Rice Lake Merlot 2037 VQA
For the sake of argument, let's accept that medieval times were as warm in England as they are today, and even that global temperatures were similar (that's a much bigger leap, but no mind). What would that imply for our attribution of current climate changes to human causes? ....... Nothing. Nowt. Zero. Zip.
Why? Well, warm periods have occured in the past, and if not the medieval period, then probably the last interglacial (120,000 years ago), certainly the Pliocene (3 million years ago), without question the (Eocene 50 million years), and in particular the Paleocene-Eocene Thermal Maximum (55 million years ago), and so on. Current theories of climate change do not rely on whether today's temperatures are 'unprecedented'. Instead they examine the physical causes of climate change and match up what we know about their physical effects and time history and see which of the multiple drivers or combination can best explain the observations. For the last few decades, that is quite clearly the rise in greenhouse gases, punctuated by the occasional volcano and mitigated slightly by the concomittant rise in particulate pollution.
Meanwhile, in the backwoods of Upper Canada, viticulture is getting a toehold in some unconventional places, driven by the relentless mechanics of climate change. Even here in the Kawarthas, which lays entirely on the wrong side of the Oak Ridge Moraine, and thus is deprived of the balming influence of Lake Ontario, a few hardy horticulturalists are experimenting with vinifera grapes with some success. With a little effort, one can envisage in 20 or 30 years tidy rows of Reisling grapes crawling up and the down the drumlins, boutique ice wine shops on Queen Street, Lakefield, and perhaps in a few sheltered locations, Pinot Noir crowding out the ticky-tack cottages on Chemong Lake or Stoney. Land speculation for prime terroir in Peterborough County is only a matter of time. Oil company executives will be unloading soon-to-be worthless stock; next we'll see Hollywood-types will be cruising the back concessions in Hummers, scouting out winery sites. It's a boom waiting to happen, the next big thing. Really.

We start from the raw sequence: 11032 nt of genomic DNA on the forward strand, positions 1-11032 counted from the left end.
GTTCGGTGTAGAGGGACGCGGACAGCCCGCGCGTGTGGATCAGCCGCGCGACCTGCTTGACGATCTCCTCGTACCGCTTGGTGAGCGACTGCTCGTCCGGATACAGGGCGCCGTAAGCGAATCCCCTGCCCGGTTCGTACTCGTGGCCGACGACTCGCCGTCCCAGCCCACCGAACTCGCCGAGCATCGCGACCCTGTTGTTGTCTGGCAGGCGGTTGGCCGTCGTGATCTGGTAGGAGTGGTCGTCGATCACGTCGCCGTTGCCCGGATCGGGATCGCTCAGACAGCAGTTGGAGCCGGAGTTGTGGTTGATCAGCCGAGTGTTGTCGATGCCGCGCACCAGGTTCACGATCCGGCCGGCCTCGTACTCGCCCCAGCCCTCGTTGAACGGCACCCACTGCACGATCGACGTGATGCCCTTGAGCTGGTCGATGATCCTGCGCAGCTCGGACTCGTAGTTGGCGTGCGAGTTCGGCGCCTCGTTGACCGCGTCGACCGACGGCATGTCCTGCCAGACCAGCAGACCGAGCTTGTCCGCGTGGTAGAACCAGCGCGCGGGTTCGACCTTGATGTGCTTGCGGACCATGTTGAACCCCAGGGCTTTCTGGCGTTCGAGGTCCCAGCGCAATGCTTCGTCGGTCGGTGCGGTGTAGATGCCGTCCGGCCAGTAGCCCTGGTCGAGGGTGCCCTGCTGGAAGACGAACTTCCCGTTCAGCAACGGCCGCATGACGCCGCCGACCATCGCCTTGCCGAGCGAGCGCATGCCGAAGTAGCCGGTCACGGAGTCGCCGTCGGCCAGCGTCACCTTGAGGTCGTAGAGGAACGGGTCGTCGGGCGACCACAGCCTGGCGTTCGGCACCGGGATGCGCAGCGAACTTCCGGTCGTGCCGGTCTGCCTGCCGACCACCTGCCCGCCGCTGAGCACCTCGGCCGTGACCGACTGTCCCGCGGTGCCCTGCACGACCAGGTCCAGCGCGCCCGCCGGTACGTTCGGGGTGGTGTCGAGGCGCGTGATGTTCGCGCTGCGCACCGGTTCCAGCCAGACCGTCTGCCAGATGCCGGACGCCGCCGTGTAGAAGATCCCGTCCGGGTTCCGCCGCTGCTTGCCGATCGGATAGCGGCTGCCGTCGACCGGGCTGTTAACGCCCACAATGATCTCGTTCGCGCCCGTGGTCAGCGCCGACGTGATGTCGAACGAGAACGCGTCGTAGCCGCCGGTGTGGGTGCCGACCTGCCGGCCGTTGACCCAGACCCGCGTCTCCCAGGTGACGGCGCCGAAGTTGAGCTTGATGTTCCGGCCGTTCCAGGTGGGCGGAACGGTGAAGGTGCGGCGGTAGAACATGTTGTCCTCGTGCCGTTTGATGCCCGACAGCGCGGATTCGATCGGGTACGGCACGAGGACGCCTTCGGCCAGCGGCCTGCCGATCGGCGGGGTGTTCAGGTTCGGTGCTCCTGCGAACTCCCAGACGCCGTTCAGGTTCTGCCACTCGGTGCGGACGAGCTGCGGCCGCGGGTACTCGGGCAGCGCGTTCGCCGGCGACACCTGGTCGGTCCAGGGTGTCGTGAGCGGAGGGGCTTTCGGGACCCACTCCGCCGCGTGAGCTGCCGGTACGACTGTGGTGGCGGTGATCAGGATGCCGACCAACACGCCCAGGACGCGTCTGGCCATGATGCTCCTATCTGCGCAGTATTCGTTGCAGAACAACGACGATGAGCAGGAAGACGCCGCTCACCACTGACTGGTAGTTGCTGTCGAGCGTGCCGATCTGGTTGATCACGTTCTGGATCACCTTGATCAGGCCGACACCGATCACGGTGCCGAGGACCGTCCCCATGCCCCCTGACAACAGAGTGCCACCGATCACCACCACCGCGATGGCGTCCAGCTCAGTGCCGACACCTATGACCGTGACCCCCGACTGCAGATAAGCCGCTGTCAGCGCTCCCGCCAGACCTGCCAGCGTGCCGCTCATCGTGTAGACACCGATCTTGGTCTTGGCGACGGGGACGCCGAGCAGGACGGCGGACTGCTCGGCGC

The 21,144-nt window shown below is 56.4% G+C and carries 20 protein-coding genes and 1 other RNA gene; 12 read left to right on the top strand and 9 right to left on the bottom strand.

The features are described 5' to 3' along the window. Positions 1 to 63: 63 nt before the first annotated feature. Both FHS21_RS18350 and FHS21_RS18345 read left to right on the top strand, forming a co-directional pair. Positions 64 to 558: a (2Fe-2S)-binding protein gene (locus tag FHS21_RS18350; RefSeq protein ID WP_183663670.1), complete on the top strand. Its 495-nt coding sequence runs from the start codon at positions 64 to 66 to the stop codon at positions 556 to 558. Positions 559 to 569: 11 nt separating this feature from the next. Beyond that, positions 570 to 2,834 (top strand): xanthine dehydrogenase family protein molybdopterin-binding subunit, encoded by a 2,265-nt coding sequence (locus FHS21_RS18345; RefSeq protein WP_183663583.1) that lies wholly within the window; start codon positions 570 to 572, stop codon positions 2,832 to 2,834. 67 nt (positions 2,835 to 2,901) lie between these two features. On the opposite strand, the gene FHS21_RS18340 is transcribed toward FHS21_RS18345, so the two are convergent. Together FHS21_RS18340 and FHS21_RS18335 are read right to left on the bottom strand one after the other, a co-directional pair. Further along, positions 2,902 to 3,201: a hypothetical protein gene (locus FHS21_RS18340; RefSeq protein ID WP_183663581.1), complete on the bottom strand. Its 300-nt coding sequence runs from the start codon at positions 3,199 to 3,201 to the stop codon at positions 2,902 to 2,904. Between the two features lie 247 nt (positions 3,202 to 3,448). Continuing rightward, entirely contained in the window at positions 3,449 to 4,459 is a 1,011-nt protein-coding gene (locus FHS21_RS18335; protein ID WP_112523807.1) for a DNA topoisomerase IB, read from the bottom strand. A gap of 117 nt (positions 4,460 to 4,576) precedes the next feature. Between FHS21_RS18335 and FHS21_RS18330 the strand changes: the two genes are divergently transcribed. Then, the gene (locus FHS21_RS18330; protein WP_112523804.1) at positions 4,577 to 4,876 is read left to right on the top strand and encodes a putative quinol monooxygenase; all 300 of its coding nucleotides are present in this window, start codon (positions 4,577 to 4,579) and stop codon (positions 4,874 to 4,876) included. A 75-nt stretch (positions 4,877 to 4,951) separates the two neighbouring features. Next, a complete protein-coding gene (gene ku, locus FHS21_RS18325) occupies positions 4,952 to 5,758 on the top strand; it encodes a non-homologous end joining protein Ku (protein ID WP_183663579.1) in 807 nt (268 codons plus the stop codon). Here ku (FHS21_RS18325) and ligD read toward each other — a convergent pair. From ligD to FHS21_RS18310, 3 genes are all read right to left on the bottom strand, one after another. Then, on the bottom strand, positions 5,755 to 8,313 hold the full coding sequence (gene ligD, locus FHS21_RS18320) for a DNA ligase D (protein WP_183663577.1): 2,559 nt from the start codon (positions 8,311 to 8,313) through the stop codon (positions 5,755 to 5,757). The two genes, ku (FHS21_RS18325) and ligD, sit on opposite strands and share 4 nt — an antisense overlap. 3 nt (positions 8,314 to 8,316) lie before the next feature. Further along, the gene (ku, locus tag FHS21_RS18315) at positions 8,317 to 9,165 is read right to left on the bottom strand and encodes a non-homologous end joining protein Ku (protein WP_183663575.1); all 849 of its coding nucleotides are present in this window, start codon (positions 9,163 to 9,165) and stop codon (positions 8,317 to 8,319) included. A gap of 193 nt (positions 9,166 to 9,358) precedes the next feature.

I have a few acres of gravelly south-facing slopes, perfect for low-yield, high quality produce. Call me. I mean it.